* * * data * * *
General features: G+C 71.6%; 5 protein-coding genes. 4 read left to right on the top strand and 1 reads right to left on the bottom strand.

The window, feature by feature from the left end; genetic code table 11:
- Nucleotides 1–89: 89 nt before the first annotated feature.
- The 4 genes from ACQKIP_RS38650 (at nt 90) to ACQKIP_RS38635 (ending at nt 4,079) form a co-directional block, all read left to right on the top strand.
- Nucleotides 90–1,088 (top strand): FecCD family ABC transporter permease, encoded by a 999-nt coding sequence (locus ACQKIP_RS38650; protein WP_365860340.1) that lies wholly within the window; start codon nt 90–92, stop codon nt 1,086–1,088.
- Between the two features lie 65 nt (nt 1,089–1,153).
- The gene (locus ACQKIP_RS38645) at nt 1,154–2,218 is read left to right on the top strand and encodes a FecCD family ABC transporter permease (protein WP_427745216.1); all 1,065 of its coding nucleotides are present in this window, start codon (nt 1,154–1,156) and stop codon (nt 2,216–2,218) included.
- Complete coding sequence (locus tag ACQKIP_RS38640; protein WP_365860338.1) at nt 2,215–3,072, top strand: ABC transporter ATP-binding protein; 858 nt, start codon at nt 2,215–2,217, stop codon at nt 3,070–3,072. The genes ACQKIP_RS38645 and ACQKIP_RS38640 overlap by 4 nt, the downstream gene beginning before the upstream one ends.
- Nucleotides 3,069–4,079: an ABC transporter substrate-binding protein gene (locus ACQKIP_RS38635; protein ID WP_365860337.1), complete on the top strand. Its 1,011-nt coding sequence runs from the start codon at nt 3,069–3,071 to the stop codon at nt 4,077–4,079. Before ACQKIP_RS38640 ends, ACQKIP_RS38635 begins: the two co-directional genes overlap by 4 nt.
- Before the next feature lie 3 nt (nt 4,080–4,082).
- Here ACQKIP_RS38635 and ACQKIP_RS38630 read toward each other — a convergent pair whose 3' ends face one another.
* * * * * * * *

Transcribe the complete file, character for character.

General features: G+C 71.6%; 5 protein-coding genes. 4 read left to right on the top strand and 1 reads right to left on the bottom strand.

The window, feature by feature from the left end; genetic code table 11:
- Nucleotides 1–89: 89 nt before the first annotated feature.
- The 4 genes from ACQKIP_RS38650 (at nt 90) to ACQKIP_RS38635 (ending at nt 4,079) form a co-directional block, all read left to right on the top strand.
- Nucleotides 90–1,088 (top strand): FecCD family ABC transporter permease, encoded by a 999-nt coding sequence (locus ACQKIP_RS38650; protein WP_365860340.1) that lies wholly within the window; start codon nt 90–92, stop codon nt 1,086–1,088.
- Between the two features lie 65 nt (nt 1,089–1,153).
- The gene (locus ACQKIP_RS38645) at nt 1,154–2,218 is read left to right on the top strand and encodes a FecCD family ABC transporter permease (protein WP_427745216.1); all 1,065 of its coding nucleotides are present in this window, start codon (nt 1,154–1,156) and stop codon (nt 2,216–2,218) included.
- Complete coding sequence (locus tag ACQKIP_RS38640; protein WP_365860338.1) at nt 2,215–3,072, top strand: ABC transporter ATP-binding protein; 858 nt, start codon at nt 2,215–2,217, stop codon at nt 3,070–3,072. The genes ACQKIP_RS38645 and ACQKIP_RS38640 overlap by 4 nt, the downstream gene beginning before the upstream one ends.
- Nucleotides 3,069–4,079: an ABC transporter substrate-binding protein gene (locus ACQKIP_RS38635; protein ID WP_365860337.1), complete on the top strand. Its 1,011-nt coding sequence runs from the start codon at nt 3,069–3,071 to the stop codon at nt 4,077–4,079. Before ACQKIP_RS38640 ends, ACQKIP_RS38635 begins: the two co-directional genes overlap by 4 nt.
- Before the next feature lie 3 nt (nt 4,080–4,082).
- Here ACQKIP_RS38635 and ACQKIP_RS38630 read toward each other — a convergent pair whose 3' ends face one another.